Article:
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Inking Collaboration with BioTrove, ABI Aims To Capture Downstream Genotyping Market

This story originally appeared in Biocommerce Week, a newsletter that has been discontinued.
Applied Biosystems last week struck a deal to integrate its genotyping tools with BioTrove’s OpenArray platform in a collaboration that it hopes will reach more customers doing downstream applications.
ABI’s genotyping assays currently run on any real-time platform, usually in a 384-well format, but running the assays on BioTrove’s system will enable a far greater number of samples to be screened. The pact also gives ABI an option to collaborate with BioTrove to develop and market OpenArray for high-throughput gene-expression applications.
Under the agreement, ABI will develop and market custom arrays of TaqMan SNP genotyping assays pre-loaded on BioTrove’s OpenArray, which is a flexible array format that allows researchers to perform over 3,000 different high-throughput genotyping assays in different configurations. This integrated platform will enable researchers to conduct high-throughput genotyping studies at a “lower total cost compared to commercially available methods,” ABI said.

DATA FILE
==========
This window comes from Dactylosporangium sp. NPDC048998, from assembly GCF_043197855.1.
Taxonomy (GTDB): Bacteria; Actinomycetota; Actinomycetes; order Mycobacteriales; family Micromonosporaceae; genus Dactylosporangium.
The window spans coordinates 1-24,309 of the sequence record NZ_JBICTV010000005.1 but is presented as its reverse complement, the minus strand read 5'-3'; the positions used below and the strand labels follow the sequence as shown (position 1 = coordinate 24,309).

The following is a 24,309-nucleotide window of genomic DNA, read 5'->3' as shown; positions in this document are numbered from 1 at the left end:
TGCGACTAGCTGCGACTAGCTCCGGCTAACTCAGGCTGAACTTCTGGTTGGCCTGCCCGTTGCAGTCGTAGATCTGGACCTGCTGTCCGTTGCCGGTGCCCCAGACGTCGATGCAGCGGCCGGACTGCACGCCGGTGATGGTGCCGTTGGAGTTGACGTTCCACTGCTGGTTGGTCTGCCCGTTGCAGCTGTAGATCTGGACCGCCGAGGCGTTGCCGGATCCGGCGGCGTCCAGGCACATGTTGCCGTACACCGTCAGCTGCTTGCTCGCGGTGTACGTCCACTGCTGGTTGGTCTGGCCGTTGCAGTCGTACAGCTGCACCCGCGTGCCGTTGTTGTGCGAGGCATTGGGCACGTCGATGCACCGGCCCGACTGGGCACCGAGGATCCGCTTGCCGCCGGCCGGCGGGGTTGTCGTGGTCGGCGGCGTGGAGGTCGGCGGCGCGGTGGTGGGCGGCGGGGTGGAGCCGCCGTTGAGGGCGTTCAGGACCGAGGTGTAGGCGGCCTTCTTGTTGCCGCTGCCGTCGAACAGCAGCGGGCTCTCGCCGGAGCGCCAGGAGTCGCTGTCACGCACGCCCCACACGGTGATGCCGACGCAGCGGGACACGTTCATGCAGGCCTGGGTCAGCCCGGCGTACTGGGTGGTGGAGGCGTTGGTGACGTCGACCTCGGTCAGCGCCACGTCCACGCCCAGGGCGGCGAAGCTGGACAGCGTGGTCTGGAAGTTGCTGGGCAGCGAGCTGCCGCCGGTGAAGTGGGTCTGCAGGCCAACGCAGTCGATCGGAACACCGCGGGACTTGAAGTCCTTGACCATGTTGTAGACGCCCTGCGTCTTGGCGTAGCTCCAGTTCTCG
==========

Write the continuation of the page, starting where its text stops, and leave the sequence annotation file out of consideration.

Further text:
ABI said the integrated Taqman and OpenArray platform will enable an end-to-end genotyping workflow of less than four hours, thus allowing researchers to analyze thousands of samples for large-scale genotyping projects in days rather than weeks.
Whether customers choose to use the BioTrove OpenArray system or a standard 384-well instrument will depend on what they want to do, according to Phoebe White, senior director of ABI’s genotyping product line. “For example, if you look at 15 SNPs against 200 samples, that kind of a study — small sample size, small number of SNPs — is still going to be much better suited to running on the standard platform with 384-well plates,” she told BioCommerce Week.